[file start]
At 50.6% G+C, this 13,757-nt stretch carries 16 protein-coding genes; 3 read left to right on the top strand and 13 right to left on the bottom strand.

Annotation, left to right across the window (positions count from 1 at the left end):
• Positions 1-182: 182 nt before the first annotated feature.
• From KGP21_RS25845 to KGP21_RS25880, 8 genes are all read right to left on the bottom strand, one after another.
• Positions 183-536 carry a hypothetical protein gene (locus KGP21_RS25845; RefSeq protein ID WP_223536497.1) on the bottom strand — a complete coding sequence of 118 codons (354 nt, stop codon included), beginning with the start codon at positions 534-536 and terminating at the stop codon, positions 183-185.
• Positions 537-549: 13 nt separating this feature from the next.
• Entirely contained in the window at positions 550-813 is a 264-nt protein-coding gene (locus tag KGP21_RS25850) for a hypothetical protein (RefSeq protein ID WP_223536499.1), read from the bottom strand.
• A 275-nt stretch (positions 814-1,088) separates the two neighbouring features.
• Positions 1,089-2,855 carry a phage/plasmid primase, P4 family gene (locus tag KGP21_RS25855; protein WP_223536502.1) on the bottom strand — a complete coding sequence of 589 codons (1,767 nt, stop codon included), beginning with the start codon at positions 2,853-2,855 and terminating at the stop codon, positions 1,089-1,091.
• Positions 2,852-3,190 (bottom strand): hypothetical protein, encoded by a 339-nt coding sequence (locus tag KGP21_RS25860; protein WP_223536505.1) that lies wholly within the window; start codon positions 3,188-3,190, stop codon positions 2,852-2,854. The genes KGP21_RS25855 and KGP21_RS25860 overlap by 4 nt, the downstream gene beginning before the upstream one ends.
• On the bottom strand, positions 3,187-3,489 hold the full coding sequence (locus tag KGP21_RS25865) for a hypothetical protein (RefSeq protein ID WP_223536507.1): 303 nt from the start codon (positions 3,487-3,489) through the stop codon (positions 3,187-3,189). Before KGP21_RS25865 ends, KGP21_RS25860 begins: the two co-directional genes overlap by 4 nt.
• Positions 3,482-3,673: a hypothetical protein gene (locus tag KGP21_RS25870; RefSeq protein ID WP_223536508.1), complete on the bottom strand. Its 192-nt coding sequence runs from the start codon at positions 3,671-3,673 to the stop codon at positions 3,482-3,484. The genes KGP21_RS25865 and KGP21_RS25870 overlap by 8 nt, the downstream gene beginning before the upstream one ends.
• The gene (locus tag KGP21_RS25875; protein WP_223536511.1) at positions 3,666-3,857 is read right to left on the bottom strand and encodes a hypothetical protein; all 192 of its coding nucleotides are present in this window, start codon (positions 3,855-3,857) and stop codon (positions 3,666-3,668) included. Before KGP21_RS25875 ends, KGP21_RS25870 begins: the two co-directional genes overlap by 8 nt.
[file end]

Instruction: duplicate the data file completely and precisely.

At 50.6% G+C, this 13,757-nt stretch carries 16 protein-coding genes; 3 read left to right on the top strand and 13 right to left on the bottom strand.

Annotation, left to right across the window (positions count from 1 at the left end):
• Positions 1-182: 182 nt before the first annotated feature.
• From KGP21_RS25845 to KGP21_RS25880, 8 genes are all read right to left on the bottom strand, one after another.
• Positions 183-536 carry a hypothetical protein gene (locus KGP21_RS25845; RefSeq protein ID WP_223536497.1) on the bottom strand — a complete coding sequence of 118 codons (354 nt, stop codon included), beginning with the start codon at positions 534-536 and terminating at the stop codon, positions 183-185.
• Positions 537-549: 13 nt separating this feature from the next.
• Entirely contained in the window at positions 550-813 is a 264-nt protein-coding gene (locus tag KGP21_RS25850) for a hypothetical protein (RefSeq protein ID WP_223536499.1), read from the bottom strand.
• A 275-nt stretch (positions 814-1,088) separates the two neighbouring features.
• Positions 1,089-2,855 carry a phage/plasmid primase, P4 family gene (locus tag KGP21_RS25855; protein WP_223536502.1) on the bottom strand — a complete coding sequence of 589 codons (1,767 nt, stop codon included), beginning with the start codon at positions 2,853-2,855 and terminating at the stop codon, positions 1,089-1,091.
• Positions 2,852-3,190 (bottom strand): hypothetical protein, encoded by a 339-nt coding sequence (locus tag KGP21_RS25860; protein WP_223536505.1) that lies wholly within the window; start codon positions 3,188-3,190, stop codon positions 2,852-2,854. The genes KGP21_RS25855 and KGP21_RS25860 overlap by 4 nt, the downstream gene beginning before the upstream one ends.
• On the bottom strand, positions 3,187-3,489 hold the full coding sequence (locus tag KGP21_RS25865) for a hypothetical protein (RefSeq protein ID WP_223536507.1): 303 nt from the start codon (positions 3,487-3,489) through the stop codon (positions 3,187-3,189). Before KGP21_RS25865 ends, KGP21_RS25860 begins: the two co-directional genes overlap by 4 nt.
• Positions 3,482-3,673: a hypothetical protein gene (locus tag KGP21_RS25870; RefSeq protein ID WP_223536508.1), complete on the bottom strand. Its 192-nt coding sequence runs from the start codon at positions 3,671-3,673 to the stop codon at positions 3,482-3,484. The genes KGP21_RS25865 and KGP21_RS25870 overlap by 8 nt, the downstream gene beginning before the upstream one ends.
• The gene (locus tag KGP21_RS25875; protein WP_223536511.1) at positions 3,666-3,857 is read right to left on the bottom strand and encodes a hypothetical protein; all 192 of its coding nucleotides are present in this window, start codon (positions 3,855-3,857) and stop codon (positions 3,666-3,668) included. Before KGP21_RS25875 ends, KGP21_RS25870 begins: the two co-directional genes overlap by 8 nt.